I have been a book snob, I can admit it. I was never the horrified book snob, nor was I the shocked book snob, and there was no fear that I would try to convince you that you needed to be more like me and start reading books, any books. I wasn’t going to waste my time trying to find a genre you might actually like. No, I was the sarcastic judgmental book snob.
I have been the sort of person who judges you for not being inclined to read fictions, literature, or books of any sort. I have made disparaging remarks about your person and your intelligence. You were a non-reader, then you were, basically, a vapid waste of a mind. You were a person without curiosity or knowledge. You were boring. You might have gone to all the cool parties I was never invited to, drank wine coolers and peach schnapps while I was sipping Mountain Dew and coffee, you might have been having sex while I was reading about other people having sex, and you sure as hell thought I was the boring one, never knowing I thought you were as useless as tits on a bull.
I was such an asshole.
And a hypocrite. Because if you did read books, like any good book snob, I judged you based on the books you read. Only read non-fiction? Boy have you lost the magic! Only read Harry Potter? Did you know there’s a whole diverse world of books available to you? You thought Romeo Romeo and Juliet was so romantic sneaking into Juliet’s bushes like that? Coward marries her in secret rather than using his backbone to stand up to their families! You read Bridget Jones’s Diary but didn’t see the Pride and Prejudice connection? Hello, his fucking name is Mr. Darcy!
And I would have loved nothing more than to tell this person:
“Actually, he, Frankenstein, refers to this character as “The Creature”, not the “monster.” (What a twat!)
But then I went to college, and while I reveled in finding other people who read, other people who (for class) were reading the same things as I, who had also read other books I had read, who encouraged me to read other “good” books, who took my advice when I recommended books, other people who understood what Natasha Rostova, Amy March, Elizabeth Bennet, Hester Prynne, and Nora Helmer have in common, while all this was wonderful and validating and empowering and great, I learned, too, that judging people for not being readers, or reading certain things, was stupid.
There were two things that didn’t happen for me in high school, well, a lot of things didn’t happen for me in high school, but specifically I didn’t know how smart I was, and I wasn’t challenged. I did what I had to do to pass my math and science classes (including crying, failing, and taking the “dumb” math classes), but I breezed through my English and Social Studies classes mildly bored and reading the other stories and chapters of the textbooks that we didn’t cover in class. My boredom and lack of peer understanding led me to pass judgement on my classmates. Once I had that understanding, once I found my people, I cared less about what other people were reading, or whether they were reading or not. I had finally found acceptance.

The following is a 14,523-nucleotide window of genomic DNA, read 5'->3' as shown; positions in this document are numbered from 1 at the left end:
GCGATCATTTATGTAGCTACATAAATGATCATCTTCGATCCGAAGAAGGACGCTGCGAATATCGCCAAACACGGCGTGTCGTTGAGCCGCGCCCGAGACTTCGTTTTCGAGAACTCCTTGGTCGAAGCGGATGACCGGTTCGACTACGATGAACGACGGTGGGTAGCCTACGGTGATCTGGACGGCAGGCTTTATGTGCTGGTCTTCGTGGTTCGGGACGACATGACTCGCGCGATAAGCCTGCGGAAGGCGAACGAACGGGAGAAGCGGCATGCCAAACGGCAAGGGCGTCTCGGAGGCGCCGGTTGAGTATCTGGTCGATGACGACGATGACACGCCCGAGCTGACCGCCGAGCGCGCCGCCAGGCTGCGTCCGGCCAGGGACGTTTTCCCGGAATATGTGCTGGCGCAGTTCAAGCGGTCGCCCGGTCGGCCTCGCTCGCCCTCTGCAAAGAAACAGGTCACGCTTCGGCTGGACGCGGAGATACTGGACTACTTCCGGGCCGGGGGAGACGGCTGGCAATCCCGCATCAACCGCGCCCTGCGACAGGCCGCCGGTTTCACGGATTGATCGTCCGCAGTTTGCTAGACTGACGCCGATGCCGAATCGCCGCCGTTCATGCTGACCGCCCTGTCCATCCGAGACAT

There are many, many posts on the Bookernet about being tolerant of others’ reading choices and I fully believe that anyone can read whatever they want to read. But there are also an absurd number of posts about Book Snobbery as if being an asshole about reading is acceptable. This piece on Bustle, which I like because it’s funny (and because it makes book snobs sound like the jerks they are), is also a little tedious.
Although it is a little strange that people who can read choose not to read. Especially when there are so many people worldwide, including the USA, btdubs,* who either don’t or aren’t allowed to learn how to read. It seems a little arrogant to not read when there are people (women) who want to read, who wished they could read, so they can better their lives. I’m not saying people need to read Tolstoy, or Stephen King, or Jane Austen, or Dickens, or Bram Stoker, or Eudora Welty, or Anias Nin, or Joanne Harris, or Shakespeare, or Neil Gaiman, but to say you flat out do not like reading is a mite smug; you are not above the written word.
Today we read more than ever. We have the Internet, email, text messages, street signs, store names, price tags, and expiration dates. The ability to read is essential to Western Culture, and there are members of this culture who have fallen through the cracks. Learning how to read is seen by many as a privilege, when it needs to be a right. I’m happy people read, and read a lot, and are confused when people who can read don’t. But what I truly wish is that the people who hate reading because they struggle with it weren’t left behind. Illiteracy is an issue that doesn’t deserve censure or mockery. It requires action and compassion.